Mom needs our help: Sad about miscarriage and sib keeps asking questions

One of our regulars sent me a sad note. She recently miscarried and is having a hard time dealing with it. She hoped other moms who have experienced similar pain can help her. Here’s what she wrote:

“I would never have hoped that this would be a topic, but now it is close to my heart.  Instead of announcing No. 2 in March, I am now explaining to a handful of people that I had a miscarriage.  It has been the most painful experience of my life, even if you discount that I endured the D&C with only a spinal (meaning I was awake – a first for my OB/GYN).  I’m wondering how others may have talked about this with their children, as we had told our daughter, and now she mentions the baby periodically.  I’m in agony when she does, but I try to answer her questions.”

So what should she do to A. Deal with the pain of losing the baby and B. Help her child be comfortable with the miscarriage without upsetting herself each time it’s brought up? (I thought maybe tell the child to ask daddy the questions so the questions are being answered but mom wouldn’t have to be reminded all the time.) What is the best way to heal from a miscarriage? Do you dive right back into another pregnancy? Do you do something outward (like a grave or memorial) to acknowledge the lost baby? What would help this mom deal with her sadness and help her family heal?

27 comments Add your comment

motherjanegoose

April 12th, 2012
6:04 am

So sorry for your loss!

Anonymous

April 12th, 2012
7:46 am

I am so sorry for your loss. I’ve had three miscarriages since having our first child. It is incredibly painful but I’ve found all you can do is put it past you and move on. It never hurts less so dwelling on it just makes it worse. We’ve chosen to keep trying and praying that one of these times we’ll be blessed with another baby. We did not tell our child about any of the pregnancies so luckily we haven’t had to answer questions or explain anything.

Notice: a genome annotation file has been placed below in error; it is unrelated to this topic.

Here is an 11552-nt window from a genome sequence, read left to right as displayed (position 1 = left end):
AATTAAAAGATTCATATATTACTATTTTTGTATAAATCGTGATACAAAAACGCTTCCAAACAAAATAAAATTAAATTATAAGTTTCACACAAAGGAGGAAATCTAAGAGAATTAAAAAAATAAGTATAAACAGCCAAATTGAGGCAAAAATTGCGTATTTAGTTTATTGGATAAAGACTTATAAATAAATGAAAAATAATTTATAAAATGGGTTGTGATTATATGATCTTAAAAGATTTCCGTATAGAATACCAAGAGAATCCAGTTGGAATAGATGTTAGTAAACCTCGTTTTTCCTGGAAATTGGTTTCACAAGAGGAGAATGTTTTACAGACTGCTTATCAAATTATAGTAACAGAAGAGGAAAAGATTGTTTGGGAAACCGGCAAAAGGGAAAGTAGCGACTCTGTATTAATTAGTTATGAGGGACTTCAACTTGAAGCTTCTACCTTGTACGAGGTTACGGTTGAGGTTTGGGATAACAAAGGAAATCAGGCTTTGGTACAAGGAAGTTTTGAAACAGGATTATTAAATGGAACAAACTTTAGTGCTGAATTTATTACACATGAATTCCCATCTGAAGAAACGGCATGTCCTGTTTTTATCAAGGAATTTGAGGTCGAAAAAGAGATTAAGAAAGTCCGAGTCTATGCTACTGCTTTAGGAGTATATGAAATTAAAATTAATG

different name this time

April 12th, 2012
8:05 am

So sorry for your loss, and yours too Anonymous! Been there, and you might be surprised how many of your friends and acquaintances have experienced this loss too. I guess what you tell the child depends on the child’s age, your family’s religious beliefs, etc., etc. Regarding getting pregnant again – doctor will advise. I was already pregnant again at the 4-week checkup after my miscarriage, and my doctor was FURIOUS, but that story ended well for us.

Me

April 12th, 2012
8:06 am

I’m sorry to hear of your loss. My oldest daughter, married last October, announced in early March that she was pregnant with their first. Two weeks later she called me and told me she had a miscarriage. She was, understandably, upset but she also told me something that I hope might help you, She said, “Daddy, it’s okay, God knows what is best and I have the faith to know that He knows best even when I don’t understand.” She has, in her own way, dealt with the loss and moved on. They are not, at this point, in any rush to make another attempt. Life isn’t fair and, sometimes, things just happen. I do, for some reason, like the idea of perhaps having the father answer some of the questions so that mom isn’t continually reminded.

catlady